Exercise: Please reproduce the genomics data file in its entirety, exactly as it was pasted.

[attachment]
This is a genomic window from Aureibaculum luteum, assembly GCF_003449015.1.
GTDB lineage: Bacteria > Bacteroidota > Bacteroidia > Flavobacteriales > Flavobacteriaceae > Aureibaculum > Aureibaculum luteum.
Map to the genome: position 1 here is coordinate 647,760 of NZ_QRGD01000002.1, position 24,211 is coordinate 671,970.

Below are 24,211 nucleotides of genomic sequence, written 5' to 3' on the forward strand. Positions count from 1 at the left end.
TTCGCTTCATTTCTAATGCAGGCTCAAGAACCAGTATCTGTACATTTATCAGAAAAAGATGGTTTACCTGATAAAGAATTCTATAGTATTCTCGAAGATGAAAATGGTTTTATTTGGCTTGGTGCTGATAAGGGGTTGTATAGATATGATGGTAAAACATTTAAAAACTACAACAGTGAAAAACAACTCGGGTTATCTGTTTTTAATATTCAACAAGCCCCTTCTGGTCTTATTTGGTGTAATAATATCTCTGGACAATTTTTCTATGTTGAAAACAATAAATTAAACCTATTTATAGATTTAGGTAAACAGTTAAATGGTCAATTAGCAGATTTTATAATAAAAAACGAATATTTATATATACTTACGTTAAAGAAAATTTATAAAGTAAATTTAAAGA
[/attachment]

This is a genomic window from Aureibaculum luteum, assembly GCF_003449015.1.
GTDB lineage: Bacteria > Bacteroidota > Bacteroidia > Flavobacteriales > Flavobacteriaceae > Aureibaculum > Aureibaculum luteum.
Map to the genome: position 1 here is coordinate 647,760 of NZ_QRGD01000002.1, position 24,211 is coordinate 671,970.

Below are 24,211 nucleotides of genomic sequence, written 5' to 3' on the forward strand. Positions count from 1 at the left end.
TTCGCTTCATTTCTAATGCAGGCTCAAGAACCAGTATCTGTACATTTATCAGAAAAAGATGGTTTACCTGATAAAGAATTCTATAGTATTCTCGAAGATGAAAATGGTTTTATTTGGCTTGGTGCTGATAAGGGGTTGTATAGATATGATGGTAAAACATTTAAAAACTACAACAGTGAAAAACAACTCGGGTTATCTGTTTTTAATATTCAACAAGCCCCTTCTGGTCTTATTTGGTGTAATAATATCTCTGGACAATTTTTCTATGTTGAAAACAATAAATTAAACCTATTTATAGATTTAGGTAAACAGTTAAATGGTCAATTAGCAGATTTTATAATAAAAAACGAATATTTATATATACTTACGTTAAAGAAAATTTATAAAGTAAATTTAAAGA